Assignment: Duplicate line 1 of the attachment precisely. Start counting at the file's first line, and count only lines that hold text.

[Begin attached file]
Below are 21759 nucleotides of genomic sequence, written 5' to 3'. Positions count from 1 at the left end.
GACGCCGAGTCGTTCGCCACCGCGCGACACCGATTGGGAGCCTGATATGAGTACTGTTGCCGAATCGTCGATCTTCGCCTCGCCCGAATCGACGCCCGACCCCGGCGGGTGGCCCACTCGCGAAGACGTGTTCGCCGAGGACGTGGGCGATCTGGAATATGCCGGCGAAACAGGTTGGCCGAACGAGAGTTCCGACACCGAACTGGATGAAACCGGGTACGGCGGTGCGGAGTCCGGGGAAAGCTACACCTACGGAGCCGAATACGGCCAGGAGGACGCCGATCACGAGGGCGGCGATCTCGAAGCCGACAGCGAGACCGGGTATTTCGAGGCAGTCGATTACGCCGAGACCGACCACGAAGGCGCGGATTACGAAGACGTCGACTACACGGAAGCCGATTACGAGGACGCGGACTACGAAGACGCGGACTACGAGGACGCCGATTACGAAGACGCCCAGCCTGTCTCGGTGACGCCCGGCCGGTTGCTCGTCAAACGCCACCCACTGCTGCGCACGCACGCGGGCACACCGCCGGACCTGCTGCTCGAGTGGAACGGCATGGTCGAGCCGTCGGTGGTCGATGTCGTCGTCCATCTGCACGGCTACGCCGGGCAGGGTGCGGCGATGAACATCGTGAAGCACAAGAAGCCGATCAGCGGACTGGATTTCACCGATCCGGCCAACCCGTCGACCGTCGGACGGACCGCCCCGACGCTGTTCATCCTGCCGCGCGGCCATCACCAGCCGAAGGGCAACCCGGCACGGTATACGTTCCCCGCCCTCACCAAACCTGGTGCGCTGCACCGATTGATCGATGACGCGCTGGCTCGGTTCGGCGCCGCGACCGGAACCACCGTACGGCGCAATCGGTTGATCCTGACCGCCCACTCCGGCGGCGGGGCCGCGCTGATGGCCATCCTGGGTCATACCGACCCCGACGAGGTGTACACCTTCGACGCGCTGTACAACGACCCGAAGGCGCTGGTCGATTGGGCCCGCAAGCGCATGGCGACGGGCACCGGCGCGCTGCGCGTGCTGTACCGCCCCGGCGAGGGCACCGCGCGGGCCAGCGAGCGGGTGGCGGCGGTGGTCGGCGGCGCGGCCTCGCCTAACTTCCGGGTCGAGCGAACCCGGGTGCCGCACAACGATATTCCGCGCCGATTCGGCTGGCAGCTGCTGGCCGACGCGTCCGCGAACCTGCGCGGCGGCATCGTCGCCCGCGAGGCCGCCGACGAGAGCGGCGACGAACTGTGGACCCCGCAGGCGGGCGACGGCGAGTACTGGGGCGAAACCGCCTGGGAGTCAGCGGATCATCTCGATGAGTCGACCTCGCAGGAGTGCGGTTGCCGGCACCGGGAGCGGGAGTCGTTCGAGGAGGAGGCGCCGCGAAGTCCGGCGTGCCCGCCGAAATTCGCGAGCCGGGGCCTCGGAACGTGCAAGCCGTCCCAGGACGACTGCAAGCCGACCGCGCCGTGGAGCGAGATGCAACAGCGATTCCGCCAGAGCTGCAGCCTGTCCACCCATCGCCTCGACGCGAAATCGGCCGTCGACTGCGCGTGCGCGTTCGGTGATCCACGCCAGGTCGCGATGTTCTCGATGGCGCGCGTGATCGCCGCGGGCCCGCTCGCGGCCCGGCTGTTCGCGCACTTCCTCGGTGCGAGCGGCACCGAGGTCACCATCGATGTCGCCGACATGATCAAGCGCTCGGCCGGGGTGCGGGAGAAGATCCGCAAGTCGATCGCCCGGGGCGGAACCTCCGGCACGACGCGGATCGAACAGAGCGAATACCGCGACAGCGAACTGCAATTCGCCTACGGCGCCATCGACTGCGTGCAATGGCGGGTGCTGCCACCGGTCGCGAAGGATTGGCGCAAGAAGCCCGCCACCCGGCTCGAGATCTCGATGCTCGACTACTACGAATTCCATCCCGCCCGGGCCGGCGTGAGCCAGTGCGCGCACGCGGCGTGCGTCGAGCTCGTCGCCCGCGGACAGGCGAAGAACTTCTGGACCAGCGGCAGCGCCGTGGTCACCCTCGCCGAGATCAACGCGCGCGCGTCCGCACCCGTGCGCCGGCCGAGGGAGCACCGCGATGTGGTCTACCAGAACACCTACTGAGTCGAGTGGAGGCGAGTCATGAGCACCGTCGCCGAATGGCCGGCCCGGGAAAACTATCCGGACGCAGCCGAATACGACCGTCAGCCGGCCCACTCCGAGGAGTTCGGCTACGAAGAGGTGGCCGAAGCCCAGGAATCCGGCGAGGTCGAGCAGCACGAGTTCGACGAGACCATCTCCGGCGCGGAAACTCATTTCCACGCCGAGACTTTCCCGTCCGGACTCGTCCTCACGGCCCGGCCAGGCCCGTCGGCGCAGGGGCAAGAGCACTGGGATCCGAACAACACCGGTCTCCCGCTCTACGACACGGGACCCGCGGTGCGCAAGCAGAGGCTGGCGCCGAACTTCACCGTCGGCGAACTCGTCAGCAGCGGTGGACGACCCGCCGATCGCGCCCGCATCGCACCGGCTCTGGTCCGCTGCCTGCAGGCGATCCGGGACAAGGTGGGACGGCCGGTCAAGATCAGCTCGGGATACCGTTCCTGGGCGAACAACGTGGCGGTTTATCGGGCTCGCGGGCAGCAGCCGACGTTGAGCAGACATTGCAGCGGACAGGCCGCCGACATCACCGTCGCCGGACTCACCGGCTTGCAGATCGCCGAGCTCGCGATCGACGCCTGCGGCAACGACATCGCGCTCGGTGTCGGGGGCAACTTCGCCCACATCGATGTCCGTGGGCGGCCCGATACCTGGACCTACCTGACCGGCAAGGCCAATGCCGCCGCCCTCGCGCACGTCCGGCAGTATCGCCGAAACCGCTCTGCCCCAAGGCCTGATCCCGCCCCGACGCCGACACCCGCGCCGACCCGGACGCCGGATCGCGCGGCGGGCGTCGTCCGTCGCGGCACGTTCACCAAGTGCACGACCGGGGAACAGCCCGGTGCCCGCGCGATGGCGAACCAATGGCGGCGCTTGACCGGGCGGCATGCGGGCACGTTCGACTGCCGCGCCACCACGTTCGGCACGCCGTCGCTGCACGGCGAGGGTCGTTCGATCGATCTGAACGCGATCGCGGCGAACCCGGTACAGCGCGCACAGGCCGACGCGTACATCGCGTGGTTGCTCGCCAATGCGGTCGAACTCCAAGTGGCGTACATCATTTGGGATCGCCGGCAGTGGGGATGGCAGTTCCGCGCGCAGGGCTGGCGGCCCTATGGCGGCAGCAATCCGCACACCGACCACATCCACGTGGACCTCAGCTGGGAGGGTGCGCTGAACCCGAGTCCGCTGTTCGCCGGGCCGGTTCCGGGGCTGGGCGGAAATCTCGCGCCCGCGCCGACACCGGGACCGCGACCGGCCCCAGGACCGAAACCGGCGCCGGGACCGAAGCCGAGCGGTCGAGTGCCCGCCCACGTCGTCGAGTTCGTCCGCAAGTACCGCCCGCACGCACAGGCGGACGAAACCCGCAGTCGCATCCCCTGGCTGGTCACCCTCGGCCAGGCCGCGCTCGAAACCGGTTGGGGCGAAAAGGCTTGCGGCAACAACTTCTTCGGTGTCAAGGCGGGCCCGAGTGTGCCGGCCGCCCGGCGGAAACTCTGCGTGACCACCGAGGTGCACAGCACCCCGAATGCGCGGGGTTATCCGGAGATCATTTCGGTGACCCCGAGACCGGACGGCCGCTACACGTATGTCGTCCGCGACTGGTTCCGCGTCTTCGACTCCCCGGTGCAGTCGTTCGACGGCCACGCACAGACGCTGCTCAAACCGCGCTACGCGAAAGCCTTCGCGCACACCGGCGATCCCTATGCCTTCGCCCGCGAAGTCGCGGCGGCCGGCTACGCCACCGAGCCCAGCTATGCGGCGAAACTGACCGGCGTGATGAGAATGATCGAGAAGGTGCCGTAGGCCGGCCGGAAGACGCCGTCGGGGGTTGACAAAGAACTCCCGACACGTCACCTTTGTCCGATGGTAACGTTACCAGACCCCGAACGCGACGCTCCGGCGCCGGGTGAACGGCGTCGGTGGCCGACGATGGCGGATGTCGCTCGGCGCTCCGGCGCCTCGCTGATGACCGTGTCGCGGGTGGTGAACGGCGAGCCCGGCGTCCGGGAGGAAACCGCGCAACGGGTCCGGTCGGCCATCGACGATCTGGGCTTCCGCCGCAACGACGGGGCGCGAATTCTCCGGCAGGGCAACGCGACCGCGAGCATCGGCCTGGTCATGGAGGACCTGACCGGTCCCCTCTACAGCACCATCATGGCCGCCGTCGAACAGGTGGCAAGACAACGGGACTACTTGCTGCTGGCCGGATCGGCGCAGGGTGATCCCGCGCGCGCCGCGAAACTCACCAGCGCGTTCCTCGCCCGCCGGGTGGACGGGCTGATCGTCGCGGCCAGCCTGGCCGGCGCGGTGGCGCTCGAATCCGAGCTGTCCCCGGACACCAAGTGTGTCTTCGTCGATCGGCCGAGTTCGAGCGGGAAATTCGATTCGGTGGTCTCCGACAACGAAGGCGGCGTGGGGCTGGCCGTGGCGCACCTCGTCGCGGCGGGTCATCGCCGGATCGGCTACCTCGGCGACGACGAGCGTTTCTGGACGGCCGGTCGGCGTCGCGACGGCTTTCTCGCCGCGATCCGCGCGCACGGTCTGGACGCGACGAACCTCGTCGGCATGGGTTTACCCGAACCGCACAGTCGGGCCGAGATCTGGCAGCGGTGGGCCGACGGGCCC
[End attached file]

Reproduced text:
Below are 21759 nucleotides of genomic sequence, written 5' to 3'. Positions count from 1 at the left end.